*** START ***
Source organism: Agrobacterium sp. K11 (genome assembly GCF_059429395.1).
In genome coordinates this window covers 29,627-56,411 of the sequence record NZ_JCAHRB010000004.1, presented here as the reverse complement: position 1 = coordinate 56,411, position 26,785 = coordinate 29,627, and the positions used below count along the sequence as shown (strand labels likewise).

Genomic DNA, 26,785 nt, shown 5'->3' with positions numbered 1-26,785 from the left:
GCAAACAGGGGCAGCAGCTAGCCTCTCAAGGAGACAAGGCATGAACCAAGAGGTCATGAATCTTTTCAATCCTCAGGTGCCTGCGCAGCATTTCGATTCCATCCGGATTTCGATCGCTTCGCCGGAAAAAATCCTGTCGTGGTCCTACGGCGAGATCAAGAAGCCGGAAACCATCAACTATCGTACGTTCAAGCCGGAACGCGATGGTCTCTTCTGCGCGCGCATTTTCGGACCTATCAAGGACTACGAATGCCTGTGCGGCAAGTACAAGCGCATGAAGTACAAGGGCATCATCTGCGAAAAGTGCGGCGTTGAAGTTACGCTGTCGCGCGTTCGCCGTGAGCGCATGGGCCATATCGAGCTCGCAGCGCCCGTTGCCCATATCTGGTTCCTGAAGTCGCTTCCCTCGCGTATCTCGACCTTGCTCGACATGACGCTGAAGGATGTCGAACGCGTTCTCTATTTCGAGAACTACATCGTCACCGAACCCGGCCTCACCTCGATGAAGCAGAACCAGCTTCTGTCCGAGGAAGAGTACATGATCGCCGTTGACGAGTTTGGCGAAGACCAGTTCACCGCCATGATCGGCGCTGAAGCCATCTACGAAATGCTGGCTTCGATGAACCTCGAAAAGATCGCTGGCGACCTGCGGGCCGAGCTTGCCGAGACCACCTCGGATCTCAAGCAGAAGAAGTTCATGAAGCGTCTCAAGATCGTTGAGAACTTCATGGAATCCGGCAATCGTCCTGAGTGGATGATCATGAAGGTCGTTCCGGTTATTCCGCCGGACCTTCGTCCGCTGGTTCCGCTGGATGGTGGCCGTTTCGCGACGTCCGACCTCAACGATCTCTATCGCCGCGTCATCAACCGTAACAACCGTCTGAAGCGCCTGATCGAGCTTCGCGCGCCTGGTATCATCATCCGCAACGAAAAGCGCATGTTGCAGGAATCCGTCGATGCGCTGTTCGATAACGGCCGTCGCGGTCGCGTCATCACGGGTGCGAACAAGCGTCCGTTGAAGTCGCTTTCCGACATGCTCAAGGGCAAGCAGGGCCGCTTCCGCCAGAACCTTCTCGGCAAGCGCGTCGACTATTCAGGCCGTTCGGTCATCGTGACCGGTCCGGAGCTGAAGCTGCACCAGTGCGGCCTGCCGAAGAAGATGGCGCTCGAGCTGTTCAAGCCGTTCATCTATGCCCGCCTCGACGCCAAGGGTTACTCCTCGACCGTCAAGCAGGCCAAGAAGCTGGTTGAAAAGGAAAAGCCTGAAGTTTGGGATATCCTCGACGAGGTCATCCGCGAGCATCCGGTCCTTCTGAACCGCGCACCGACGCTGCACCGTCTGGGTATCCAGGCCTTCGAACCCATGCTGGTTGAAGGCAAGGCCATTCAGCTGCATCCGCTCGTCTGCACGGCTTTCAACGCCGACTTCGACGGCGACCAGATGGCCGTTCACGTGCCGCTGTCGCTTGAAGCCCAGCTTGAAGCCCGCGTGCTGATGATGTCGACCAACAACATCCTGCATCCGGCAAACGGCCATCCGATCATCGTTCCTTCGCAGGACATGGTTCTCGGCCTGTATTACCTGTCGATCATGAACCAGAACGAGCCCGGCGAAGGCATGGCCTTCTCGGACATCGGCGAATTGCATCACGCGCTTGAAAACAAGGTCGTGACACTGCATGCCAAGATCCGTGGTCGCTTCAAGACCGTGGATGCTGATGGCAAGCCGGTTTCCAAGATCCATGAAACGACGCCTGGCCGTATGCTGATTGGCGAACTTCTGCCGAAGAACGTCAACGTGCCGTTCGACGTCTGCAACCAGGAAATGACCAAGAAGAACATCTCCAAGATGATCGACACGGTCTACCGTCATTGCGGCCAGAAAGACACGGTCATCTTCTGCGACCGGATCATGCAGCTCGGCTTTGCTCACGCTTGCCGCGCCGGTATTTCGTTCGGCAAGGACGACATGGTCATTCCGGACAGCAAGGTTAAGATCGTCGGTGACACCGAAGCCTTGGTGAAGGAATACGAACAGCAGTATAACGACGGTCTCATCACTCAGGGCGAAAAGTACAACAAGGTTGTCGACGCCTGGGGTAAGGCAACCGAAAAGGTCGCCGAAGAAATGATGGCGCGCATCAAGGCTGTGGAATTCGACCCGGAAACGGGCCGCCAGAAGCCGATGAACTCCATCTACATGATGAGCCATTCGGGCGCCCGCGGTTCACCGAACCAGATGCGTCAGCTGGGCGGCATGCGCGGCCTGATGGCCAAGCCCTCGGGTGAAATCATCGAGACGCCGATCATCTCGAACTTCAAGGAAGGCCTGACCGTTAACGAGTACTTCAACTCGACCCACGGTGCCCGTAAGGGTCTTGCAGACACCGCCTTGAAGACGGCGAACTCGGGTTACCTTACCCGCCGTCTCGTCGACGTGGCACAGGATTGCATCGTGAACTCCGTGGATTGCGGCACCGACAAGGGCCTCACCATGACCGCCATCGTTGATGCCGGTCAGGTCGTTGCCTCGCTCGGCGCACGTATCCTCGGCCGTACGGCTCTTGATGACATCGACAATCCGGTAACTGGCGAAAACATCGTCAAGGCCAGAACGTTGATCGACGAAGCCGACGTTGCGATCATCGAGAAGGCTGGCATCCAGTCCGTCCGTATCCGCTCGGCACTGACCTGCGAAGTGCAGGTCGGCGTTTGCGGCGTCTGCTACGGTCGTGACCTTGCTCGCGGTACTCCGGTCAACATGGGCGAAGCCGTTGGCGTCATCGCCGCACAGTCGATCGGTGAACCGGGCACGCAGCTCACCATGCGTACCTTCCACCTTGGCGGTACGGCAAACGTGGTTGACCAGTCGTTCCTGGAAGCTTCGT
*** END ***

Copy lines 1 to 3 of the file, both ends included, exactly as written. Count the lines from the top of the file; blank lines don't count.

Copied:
Source organism: Agrobacterium sp. K11 (genome assembly GCF_059429395.1).
In genome coordinates this window covers 29,627-56,411 of the sequence record NZ_JCAHRB010000004.1, presented here as the reverse complement: position 1 = coordinate 56,411, position 26,785 = coordinate 29,627, and the positions used below count along the sequence as shown (strand labels likewise).

Genomic DNA, 26,785 nt, shown 5'->3' with positions numbered 1-26,785 from the left: